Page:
THE YEAR was 1979, but what was the first hot hatch sold in Britain? Its roots can be traced to a world still reeling from an oil crisis and an engineer called Alfons Löwenberg, who believed the time was right for an affordable, fun car that was suited to everyday driving.
Löwenberg invited the most influential engineers from his company for coffee and cake – baked by his wife – at his home. A previous test drive of a prototype for a hot hatch had proved disastrous; it was roundly criticised for being too noisy and uncomfortable. This time Löwenberg couldn’t afford to get it wrong.
He didn’t. A new strategy was dreamt up over the coffee and cake, and it proved the right one: by the time the next prototype was ready for testing, management gave it a much more enthusiastic reception. But do you know what the car was?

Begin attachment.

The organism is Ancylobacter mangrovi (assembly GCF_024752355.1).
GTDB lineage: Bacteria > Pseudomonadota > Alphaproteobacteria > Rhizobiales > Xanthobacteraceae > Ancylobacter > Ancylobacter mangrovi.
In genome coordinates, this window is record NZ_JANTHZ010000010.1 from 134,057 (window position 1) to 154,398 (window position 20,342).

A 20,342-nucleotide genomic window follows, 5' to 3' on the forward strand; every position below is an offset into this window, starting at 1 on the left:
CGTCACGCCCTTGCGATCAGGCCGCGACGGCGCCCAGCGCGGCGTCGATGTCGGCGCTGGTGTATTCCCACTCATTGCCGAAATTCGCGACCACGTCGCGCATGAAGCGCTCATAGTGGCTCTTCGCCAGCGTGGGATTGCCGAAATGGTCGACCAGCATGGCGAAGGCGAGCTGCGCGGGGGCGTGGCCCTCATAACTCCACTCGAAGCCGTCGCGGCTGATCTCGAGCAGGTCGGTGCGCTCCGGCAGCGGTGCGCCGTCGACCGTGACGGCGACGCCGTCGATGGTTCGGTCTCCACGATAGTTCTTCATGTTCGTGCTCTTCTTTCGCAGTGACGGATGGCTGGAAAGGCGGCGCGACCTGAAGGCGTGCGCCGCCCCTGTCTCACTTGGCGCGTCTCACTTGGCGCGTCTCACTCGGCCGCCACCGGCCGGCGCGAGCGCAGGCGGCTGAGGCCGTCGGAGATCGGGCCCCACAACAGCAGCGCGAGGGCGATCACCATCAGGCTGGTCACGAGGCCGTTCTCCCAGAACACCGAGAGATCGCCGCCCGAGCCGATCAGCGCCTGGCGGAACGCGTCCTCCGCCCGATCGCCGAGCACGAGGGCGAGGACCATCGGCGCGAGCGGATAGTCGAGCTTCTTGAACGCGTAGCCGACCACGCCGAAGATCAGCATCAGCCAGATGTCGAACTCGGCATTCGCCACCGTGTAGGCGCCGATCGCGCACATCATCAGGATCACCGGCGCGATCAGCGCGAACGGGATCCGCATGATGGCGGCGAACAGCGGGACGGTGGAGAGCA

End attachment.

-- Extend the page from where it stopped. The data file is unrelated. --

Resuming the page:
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It was the Volkswagen Golf GTI – gran turismo injection. The car made its public debut at the 1975 Frankfurt motor show, and in 1977 the UK was sent 34 left-hand-drive GTIs, to see whether British drivers were interested in the concept of a “hot hatchback”. It turned out they were, and in 1979 the Golf GTI went on sale in right-hand-drive specification. That year more than 1,570 GTIs were bought.
It featured a spoiler at the front to keep the car stable at speed, black side stripes, black plastic wheelarch extensions and red trim around the grille. Inside there were sports seats with tartan upholstery and a gearstick knob modelled on a golf ball.
The 1.6-litre four-cylinder engine was taken from an Audi 80, with larger inlet valves, a higher compression ratio and electronic fuel injection. It produced 108bhp at 6100rpm and 103 lb ft at 5000rpm. And because it weighed just 810kg, the GTI could accelerate from standstill to 60mph in nine seconds and go on to 110mph.
The rest, as they say, is history.